• 10. Shoshani O, Berger J, Fodor L, Ramon Y, Shupak A, Kehat I, Gilhar A, Ullmann Y. The effect of lidocaine and adrenaline on the viability of injected adipose tissue -- an experimental study in nude mice. J Drugs Dermatol 2005;4:311-6.

    PubMed
  • 11. Ramon Y, Shoshani O, Peled IJ, Gilhar A, Carmi N, Fodor L, Risin Y, Ullmann Y. Enhancing the take of injected adipose tissue by a simple method for concentrating fat cells. Plast Reconstr Surg 2005;115:197-201.

    PubMed
  • 12. Ullmann Y, Shoshani O, Fodor L, Ramon Y, Carmi N, Shupak A, Lincoln R, Gilhar A. Long-term fat preservation. J Drugs Dermatol 2004;3:266-9.

    PubMed
  • 13. Shoshani O, Ullmann Y, Shupak A, Ramon Y, Gilhar A, Kehat I, Peled IJ. The role of frozen storage in preserving adipose tissue obtained by suction-assisted lipectomy for repeated fat injection procedures. Dermatol Surg 2001;27:645-7.

    PubMed
  • 14. Filson SA, Keren A, Goldstein N, Ullmann Y. The opposite expected effect of p38 inhibitors on fat graft survival. Plast Reconstr Surg Glob Open 2016;4:e806.

    DOIPubMedPMC
  • 15. Hamed S, Ben-Nun O, Egozi D, Keren A, Malyarova N, Kruchevsky D, Gilhar A, Ullmann Y. Treating fat grafts with human endothelial progenitor cells promotes their vascularization and improves their survival in diabetes mellitus. Plast Reconstr Surg 2012;130:801-11.

    DOIPubMed
  • 16. Shoshani O, Livne E, Armoni M, Shupak A, Berger J, Ramon Y, Fodor L, Gilhar A, Peled IJ, Ullmann Y. The effect of interleukin-8 on the viability of injected adipose tissue in nude mice. Plast Reconstr Surg 2005;115:853-9.

    DOIPubMed
  • 17. Shoshani O, Shupak A, Ullmann Y, Ramon Y, Gilhar A, Kehat I, Peled IJ. The effect of hyperbaric oxygenation on the viability of human fat injected into nude mice. Plast Reconstr Surg 2000;106:1390-6.

    DOIPubMed
  • 18. Ullmann Y, Hyams M, Ramon Y, Beach D, Peled IJ, Lindenbaum ES. Enhancing the survival of aspirated human fat injected into nude mice. Plast Reconstr Surg 1998;101:1940-4.

    DOIPubMed
  • 19. Kurita M, Matsumoto D, Shigeura T, Sato K, Gonda K, Harii K, Yoshimura K. Influences of centrifugation on cells and tissues in liposuction aspirates: optimized centrifugation for lipotransfer and cell isolation. Plast Reconstr Surg 2008;121:1033-41.

    DOIPubMed
  • 20. Pykett IL, Newhouse JH, Buonanno FS, Brady TJ, Goldman MR, Kistler JP, Pohost GM. Principles of nuclear magnetic resonance imaging. Radiology 1982;143:157-68.

    DOIPubMed
  • 21. Jatana KR, Smith SP. The scientific basis for lipotransfer: is it the ideal filler? Facial Plast Surg Clin North Am 2008;16:443-8.

    DOIPubMed
  • 22. Zielins ER, Brett EA, Longaker MT, Wan DC. Autologous fat grafting: the science behind the surgery. Aesthet Surg J 2016;36:488-96.

    DOIPubMedPMC
  • 23. Hamed S, Egozi D, Kruchevsky D, Teot L, Gilhar A, Ullmann Y. Erythropoietin improves the survival of fat tissue after its transplantation in nude mice. PLoS One 2010;5:e13986.

    DOIPubMedPMC
  • 24. Chang L, Wang J, Zheng D, Zhang B, Fan Q, Zhu C, Yu L. Improvement of the survival of autologous free-fat transplants in rats using vascular endothelial growth factor 165-transfected bone mesenchymal stem cells. Ann Plast Surg 2014;72:355-62.

    DOIPubMed
  • 25. Banyard DA, Salibian AA, Widgerow AD, Evans GR. Implications for human adipose-derived stem cells in plastic surgery. J Cell Mol Med 2015;19:21-30.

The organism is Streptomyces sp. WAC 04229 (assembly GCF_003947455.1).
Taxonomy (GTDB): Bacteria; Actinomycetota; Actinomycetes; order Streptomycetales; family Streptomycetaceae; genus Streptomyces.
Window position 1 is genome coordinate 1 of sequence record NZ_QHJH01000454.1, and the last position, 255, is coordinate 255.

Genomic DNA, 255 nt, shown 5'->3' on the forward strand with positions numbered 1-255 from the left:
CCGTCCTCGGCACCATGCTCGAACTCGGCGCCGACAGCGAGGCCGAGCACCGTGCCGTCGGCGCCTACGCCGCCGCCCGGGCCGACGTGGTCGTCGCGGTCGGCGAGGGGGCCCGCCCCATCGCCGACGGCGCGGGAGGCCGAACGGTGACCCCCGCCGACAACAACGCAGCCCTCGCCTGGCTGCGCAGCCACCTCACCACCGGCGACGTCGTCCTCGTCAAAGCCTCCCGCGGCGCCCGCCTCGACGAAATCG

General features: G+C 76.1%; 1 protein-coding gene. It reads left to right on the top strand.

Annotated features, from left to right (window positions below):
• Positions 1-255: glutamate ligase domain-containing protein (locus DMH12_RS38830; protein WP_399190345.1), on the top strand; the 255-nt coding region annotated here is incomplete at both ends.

DOIPubMedPMC
  • 26. Pu LL. Towards more rationalized approach to autologous fat grafting. J Plast Reconstr Aesthet Surg 2012;65:413-9.

    DOIPubMed
  • 27. Thanik VD, Chang CC, Lerman OZ, Allen RJ Jr, Nguyen PD, Saadeh PB, Warren SM, Levine JP, Coleman SR, Hazen A. A murine model for studying diffusely injected human fat. Plast Reconstr Surg 2009;124:74-81.

    DOIPubMed
  • 28. Fontdevila J, Serra-Renom JM, Raigosa M, Berenguer J, Guisantes E, Prades E, Benito-Ruiz J, Martinez E. Assessing the long-term viability of facial fat grafts: an objective measure using computed tomography. Aesthet Surg 2008;28:380-6.

    DOIPubMed
  • 29. Horl HW, Feller AM, Biemer E. Technique for liposuction fat reimplantation and long-term volume evaluation by magnetic resonance imaging. Ann Plast Surg 1991;26:248-58.

    DOIPubMed
  • 30. Meier JD, Glasgold RA, Glasgold MJ. Autologous fat grafting: long-term evidence of its efficacy in midfacial rejuvenation. Arch Facial Plast Surg 2009;11:24-8.

    DOIPubMed
  • 31. Wang PC, Rosebrough RW, Elsasser TH, Schmidt WF. Assessment of body composition of poultry by nuclear magnetic resonance imaging and spectroscopy. Poult Sci 1991;70:2494-500.

    DOIPubMed
  • 32. Napolitano AW, Wright A, Finer N, De Bruin TW, Bullmore ET, Nunez DJ. Validation of a quantitative magnetic resonance method for measuring human body composition. Obesity (Silver Spring) 2008;16:191-8.

    DOIPubMed
  • 33. Wang LC. MR imaging: future imaging techniques. Radiol Clin North Am 2017;55:553-77.

    DOIPubMed
  • 34. Taicher GZ, Tinsley FC, Reiderman A, Heiman ML. Quantitative magnetic resonance (QMR) method for bone and whole-body-composition analysis. Anal Bioanal Chem 2003;377:990-1002.

    DOIPubMed
  • 35. Coleman SR. Facial recontouring with lipostructure. Clin Plast Surg 1997;242:347-67.

  • 36. Coleman WP 3rd. Fat transplantation. Facial Plast Surg Clin North Am 2008;164:451-8.

    DOIPubMed
  • 37. Holck DE, Lopez MA. Periocular autologous fat transfer. Facial Plast Surg Clin North Am 2008;164:417-27, vi.

    DOIPubMed

Article Access Statistics

  • Viewed: 3792
  • Downloaded: 204
  • Cited: Crossref0

Recommended Articles

Table of Contents